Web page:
Very often, data on websites is in presentation format instead of a nicely formatted table. This makes analysis difficult. Therefore, the first step of doing any real-world data analysis is to gather data in a nice format (usually table).
If you don’t know any programming, the task will be difficult. But, Google Sheet may make your life a little easier since we may be already familiar with Excel and typing formulas.
If you don’t want to do it yourself, you can try the following service:
The Google Sheet Function I am going to use to scrape Yahoo Finance data is
IMPORTXML. The function will download the HTML text from Yahoo Finance and find the data using XPATH.
Wait…what is XPATH? XPATH is just a location of the element (e.g. text) on the webpage. Most of the time, you can right-click on the data you want to scrape, then click inspect, then right-click and copy the XPATH.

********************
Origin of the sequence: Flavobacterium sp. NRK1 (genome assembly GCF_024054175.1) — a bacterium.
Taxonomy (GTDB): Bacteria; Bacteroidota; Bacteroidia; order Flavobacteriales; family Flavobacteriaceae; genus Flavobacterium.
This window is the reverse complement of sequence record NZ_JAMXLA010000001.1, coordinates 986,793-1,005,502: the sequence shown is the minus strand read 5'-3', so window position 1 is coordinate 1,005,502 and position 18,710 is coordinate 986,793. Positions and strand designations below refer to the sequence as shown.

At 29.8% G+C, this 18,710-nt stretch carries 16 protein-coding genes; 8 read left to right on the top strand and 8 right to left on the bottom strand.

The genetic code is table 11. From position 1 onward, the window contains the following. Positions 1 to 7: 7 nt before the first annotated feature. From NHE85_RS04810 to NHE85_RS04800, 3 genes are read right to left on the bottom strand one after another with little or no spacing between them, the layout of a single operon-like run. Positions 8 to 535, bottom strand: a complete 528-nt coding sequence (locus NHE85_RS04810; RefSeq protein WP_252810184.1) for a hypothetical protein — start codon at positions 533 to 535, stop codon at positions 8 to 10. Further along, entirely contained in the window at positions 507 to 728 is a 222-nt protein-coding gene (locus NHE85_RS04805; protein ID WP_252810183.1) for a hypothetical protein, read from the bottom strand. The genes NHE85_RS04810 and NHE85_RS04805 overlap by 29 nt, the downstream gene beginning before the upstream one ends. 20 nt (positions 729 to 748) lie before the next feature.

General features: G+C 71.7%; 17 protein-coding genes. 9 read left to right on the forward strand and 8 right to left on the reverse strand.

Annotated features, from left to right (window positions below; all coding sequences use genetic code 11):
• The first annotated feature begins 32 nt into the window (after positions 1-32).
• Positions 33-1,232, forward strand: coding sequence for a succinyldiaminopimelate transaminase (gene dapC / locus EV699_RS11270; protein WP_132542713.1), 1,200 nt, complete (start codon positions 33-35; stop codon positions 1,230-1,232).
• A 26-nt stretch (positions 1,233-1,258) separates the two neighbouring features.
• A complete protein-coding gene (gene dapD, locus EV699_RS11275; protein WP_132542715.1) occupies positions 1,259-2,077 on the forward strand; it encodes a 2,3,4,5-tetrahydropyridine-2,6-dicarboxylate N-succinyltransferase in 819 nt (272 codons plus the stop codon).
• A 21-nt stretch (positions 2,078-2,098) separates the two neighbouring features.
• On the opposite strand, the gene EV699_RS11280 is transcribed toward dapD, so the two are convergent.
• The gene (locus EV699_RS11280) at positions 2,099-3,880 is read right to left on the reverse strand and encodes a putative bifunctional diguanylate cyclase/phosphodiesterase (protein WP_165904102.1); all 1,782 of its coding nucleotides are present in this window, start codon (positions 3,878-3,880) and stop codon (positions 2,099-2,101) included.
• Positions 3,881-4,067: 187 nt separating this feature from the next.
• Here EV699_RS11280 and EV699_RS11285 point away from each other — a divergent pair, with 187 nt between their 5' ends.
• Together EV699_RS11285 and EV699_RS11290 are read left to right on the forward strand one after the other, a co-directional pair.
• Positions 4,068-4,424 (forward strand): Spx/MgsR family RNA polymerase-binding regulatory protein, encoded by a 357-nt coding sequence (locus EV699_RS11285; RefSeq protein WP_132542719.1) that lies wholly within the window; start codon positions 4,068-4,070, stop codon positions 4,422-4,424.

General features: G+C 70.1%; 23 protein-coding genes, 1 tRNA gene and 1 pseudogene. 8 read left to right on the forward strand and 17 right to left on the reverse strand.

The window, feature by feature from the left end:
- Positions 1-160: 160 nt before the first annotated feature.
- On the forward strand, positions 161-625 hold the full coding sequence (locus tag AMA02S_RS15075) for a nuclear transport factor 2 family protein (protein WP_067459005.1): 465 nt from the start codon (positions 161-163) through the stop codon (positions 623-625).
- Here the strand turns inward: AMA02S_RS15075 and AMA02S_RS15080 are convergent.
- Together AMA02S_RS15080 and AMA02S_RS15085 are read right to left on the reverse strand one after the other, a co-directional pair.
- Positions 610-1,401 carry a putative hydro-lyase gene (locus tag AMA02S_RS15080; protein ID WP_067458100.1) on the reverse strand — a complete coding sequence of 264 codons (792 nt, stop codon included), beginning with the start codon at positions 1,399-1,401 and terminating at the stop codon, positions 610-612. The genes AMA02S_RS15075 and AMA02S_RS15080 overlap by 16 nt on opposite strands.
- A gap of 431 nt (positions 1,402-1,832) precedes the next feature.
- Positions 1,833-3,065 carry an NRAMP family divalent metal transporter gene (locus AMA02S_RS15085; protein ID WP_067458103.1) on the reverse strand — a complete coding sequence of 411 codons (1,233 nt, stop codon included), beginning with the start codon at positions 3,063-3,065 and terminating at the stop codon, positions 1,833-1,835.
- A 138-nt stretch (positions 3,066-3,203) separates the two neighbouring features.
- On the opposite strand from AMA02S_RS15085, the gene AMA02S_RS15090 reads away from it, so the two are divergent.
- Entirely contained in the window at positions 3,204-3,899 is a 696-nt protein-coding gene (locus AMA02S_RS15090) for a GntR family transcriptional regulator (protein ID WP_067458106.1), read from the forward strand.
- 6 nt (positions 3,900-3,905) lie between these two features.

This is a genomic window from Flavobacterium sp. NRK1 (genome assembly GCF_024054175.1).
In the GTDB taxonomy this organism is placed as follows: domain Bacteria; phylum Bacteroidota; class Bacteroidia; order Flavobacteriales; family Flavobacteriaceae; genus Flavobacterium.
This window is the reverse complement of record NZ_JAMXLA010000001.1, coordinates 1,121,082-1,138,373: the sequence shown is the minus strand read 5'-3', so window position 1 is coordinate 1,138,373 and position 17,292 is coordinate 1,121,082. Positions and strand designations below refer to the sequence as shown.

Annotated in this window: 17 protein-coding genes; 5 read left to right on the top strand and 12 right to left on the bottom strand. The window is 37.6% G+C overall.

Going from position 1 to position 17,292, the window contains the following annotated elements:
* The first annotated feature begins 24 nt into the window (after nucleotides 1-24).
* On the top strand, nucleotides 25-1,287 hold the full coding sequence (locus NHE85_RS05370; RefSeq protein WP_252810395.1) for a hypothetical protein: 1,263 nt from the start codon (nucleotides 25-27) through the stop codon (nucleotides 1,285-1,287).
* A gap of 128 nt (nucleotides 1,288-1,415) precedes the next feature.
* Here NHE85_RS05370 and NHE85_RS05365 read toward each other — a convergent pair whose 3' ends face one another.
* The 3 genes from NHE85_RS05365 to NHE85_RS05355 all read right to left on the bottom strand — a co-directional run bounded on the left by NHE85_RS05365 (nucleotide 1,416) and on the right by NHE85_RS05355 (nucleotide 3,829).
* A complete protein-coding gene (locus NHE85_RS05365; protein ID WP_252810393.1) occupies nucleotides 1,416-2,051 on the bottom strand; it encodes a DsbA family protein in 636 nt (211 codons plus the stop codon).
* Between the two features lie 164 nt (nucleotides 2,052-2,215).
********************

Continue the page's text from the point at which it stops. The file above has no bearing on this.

You can refer to this link for more details on how to locate elements using XPATH. One tip is to try not to locate the exact location. For example, try to locate the table containing the data instead. (Just experience)
After locating the table containing the data, we can use
INDEX function to locate the data. For example:
=index(IMPORTXML("https://finance.yahoo.com/quote/"&A3&"/key-statistics?p="&A3,"//td[@class='Fw(500) Ta(end) Pstart(10px) Miw(60px)']"),35)
AAPL. I first locate the table. Then the data is located at index 35.
Yeah! We are done. Now we can use the same concept to scrape many webpages.
If Xpath does not work, you may try using IMPORTHTML. For example, =IMPORTHTML(“https://finance.yahoo.com/quote/AAPL?p=AAPL”,”table”,1)